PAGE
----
This was originally drafted for one of the best educators, @LarryFerlazzo. He is incredibly generous and collaborative: he shares his platform for a wide variety of teacher-writers and has included me in two podcasts, including this one: https://www.bamradionetwork.com/track/yes-teaching-poetry-can-be-powerful-riveting-and-fun-if-you-do-this/
This article didn’t make the cut, however. (technically my first writing rejection!) And that’s totally cool. I was honest with him and in my writing: it might be confusing, emotional, and rambling. I can’t hit a home run every time, and that’s why I am honored to be given a chance to try. Here it is, and thank you for reading.
The First Days…Teaching 21st-Century Students During a Pandemic
Somewhere in an obscure psychology text, published after the 1918 influenza pandemic, I imagine a wise doctor described the mental health issues that arose after the pandemic was over. World War I raged until November of that year, and the outbreak occurred during the final months. What might the good doctor have written, if such a text exists? Would he have said one might experience shell shock, depersonalization disorder, or depression? Maybe this text exists somewhere with the perfect passage that provides not only diagnosis but therapeutic suggestions. But this wishful thinking won’t serve our needs in the present tense. For someone who believes anything can be solved by reading, I am not finding that answer now. Looking to the past for answers only goes partway.
This time, just over 100 years later, we aren’t in a World War, but we are in a time of crisis. No matter one’s partisan views, there is abundant evidence that the current President of the United States came to power because of deeply racist beliefs. He did not start these, but he crystallized and coalesced the “masterless men” (Keri Lee Merritt). Capitalism, and other “isms,” are not living creatures, but simulate and replicate systems that work for or against humanity. And one of those institutions of civilizations, the education of citizens, (and who has access to that education), is in distress.
This moment did not come unannounced. The past informs us, just like we use data to inform instruction. And yet, we did not put the “data,” rather the history, to good use. While I amuse myself with thoughts of random 20th-century psychology books, I know it’s just a mental exercise to keep my mind off of the issues in front of me. I, and thousands of teachers around the country, had to say goodbye to our students for the next eight weeks, and perhaps longer. My roster is small but large in need and love. Saying goodbye to those who attend the high school where I teach was as challenging as years past when I had twenty-five or more students, five times a day. The confusion and chaos about what things are going to look like must be answered with 21st-century skills, but I am wondering what can we borrow from the early 20th century to help our students best?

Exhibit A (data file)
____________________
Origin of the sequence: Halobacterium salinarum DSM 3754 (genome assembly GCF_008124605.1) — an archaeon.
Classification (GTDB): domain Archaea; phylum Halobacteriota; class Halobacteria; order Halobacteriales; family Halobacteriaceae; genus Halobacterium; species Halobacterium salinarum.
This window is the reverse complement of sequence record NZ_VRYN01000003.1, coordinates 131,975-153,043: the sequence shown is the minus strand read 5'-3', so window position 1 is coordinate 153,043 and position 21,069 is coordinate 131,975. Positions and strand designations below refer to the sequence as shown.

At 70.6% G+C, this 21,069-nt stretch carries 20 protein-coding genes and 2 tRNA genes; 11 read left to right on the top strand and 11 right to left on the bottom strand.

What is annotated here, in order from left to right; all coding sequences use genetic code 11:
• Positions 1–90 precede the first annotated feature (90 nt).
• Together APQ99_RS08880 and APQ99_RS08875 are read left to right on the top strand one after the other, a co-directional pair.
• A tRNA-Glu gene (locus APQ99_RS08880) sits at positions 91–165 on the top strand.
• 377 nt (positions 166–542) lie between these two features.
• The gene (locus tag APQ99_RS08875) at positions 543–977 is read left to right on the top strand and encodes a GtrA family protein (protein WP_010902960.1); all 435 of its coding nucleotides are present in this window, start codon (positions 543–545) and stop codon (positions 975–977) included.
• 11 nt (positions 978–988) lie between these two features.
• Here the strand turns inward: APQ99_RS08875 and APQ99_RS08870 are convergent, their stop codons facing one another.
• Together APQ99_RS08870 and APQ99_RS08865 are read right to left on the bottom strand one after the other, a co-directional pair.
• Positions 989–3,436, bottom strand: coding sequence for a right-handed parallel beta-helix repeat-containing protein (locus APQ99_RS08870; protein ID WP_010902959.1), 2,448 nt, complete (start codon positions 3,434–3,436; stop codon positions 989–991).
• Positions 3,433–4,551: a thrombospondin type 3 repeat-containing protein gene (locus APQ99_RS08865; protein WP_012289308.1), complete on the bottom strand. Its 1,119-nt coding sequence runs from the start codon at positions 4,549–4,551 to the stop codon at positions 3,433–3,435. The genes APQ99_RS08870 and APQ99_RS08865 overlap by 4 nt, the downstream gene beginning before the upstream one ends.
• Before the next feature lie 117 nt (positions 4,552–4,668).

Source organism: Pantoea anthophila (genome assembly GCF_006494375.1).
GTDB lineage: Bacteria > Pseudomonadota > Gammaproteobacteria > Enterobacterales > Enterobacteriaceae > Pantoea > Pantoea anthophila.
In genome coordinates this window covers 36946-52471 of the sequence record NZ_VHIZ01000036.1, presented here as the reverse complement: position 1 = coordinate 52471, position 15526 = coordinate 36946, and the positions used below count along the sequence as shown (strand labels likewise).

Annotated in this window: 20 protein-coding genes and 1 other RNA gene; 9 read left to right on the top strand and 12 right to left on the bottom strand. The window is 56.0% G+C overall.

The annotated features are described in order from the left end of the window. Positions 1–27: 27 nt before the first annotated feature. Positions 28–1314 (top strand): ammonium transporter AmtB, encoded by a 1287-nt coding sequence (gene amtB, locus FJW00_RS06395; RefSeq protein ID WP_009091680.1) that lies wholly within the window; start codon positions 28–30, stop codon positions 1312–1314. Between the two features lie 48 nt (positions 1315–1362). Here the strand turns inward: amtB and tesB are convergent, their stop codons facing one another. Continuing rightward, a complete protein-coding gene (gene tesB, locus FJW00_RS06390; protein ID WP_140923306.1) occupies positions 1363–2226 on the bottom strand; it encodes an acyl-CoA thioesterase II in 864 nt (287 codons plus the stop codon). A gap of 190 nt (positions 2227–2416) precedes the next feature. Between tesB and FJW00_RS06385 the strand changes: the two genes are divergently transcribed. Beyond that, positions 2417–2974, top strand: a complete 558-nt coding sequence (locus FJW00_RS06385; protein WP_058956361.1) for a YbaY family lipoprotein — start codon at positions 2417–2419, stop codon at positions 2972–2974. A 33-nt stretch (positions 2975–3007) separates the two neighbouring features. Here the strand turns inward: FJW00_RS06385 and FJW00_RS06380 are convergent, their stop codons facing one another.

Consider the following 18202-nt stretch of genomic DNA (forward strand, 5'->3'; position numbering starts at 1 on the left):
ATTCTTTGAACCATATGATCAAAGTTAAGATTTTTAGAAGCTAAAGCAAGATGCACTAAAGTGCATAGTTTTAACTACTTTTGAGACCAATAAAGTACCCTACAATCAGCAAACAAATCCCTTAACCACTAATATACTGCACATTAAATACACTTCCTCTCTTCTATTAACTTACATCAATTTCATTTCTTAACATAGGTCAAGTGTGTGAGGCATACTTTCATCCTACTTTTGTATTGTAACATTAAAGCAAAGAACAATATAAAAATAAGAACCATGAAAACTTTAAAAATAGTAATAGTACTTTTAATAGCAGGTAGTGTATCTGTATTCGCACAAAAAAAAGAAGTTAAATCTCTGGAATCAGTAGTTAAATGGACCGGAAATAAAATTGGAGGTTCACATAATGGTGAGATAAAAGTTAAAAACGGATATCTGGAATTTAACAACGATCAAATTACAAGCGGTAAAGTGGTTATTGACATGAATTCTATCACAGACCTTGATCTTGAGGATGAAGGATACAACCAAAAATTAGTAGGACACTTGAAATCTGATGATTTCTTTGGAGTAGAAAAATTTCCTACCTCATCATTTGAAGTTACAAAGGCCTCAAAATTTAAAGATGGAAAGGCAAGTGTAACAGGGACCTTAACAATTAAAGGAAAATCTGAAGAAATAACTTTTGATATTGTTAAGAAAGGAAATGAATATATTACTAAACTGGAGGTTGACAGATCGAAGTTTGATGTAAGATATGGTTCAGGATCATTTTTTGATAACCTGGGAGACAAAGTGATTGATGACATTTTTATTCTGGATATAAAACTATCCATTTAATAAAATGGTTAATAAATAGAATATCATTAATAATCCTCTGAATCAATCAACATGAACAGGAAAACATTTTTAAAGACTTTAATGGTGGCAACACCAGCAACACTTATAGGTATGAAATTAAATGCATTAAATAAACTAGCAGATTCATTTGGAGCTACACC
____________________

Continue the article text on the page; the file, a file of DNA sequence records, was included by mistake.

My students are academically fragile: students who attend alternative high schools are in need of safe alternatives for credit recovery and graduation. Each student was given a Chromebook to take home, and I provided a hastily worded letter with my email address, some ideas of things to do, and reminders to please check in with the school website and my Google Classroom. I asked each one to bring home a book of their choice from my classroom library. I’ve been practicing blended learning for years, preparing creativity bundles for kids before breaks, building relationships, and know-how to teach online. But nothing has prepared me for this. I feel that I’ve pushed them into an educational lifeboat with flimsy lifepreservers.
Keep in mind many of our students around the country are not going to check online for work. They’re just not. And my students are no exception. I gave them what I could. What plans are in place for students who fall off the radar? So, for those of us who teach students who may not be checking in, we’ll just have to keep calling, emailing, and making ourselves available.
What people had in 1918 that we lack one hundred years later is processing time. And that time is what I want for my students: time to create, think, be safe, read, breathe, eat, stay warm and dry. But they weren’t readers before this, and they didn’t write before this: they never saw the value. One freshmen girl constantly chastises me for “wasting money on books.” This must be my focus and responsibility, now more than ever. I am the only ELL teacher on staff and have the honor of supporting students whose middle and high school experiences brought them in my life. I cannot change their pasts but am dedicated to their futures. I will keep sending out messages to them, and keep reaching out and make a schedule of contact with each of them. I’ll provide a daily creativity break, and send reassuring messages, Let’s use the technology available to us in this century to reach out with words, love, and hope, lessons of the past to ease the present and hope for the future. Connect with your students as humans first, not students. Which is what we should have been doing all along.
I’ve heard from 5 of my 25 students. Some have joined me on Google Meets. I have a plan to reach out to more. I am trying to remain positive, active, and hopeful.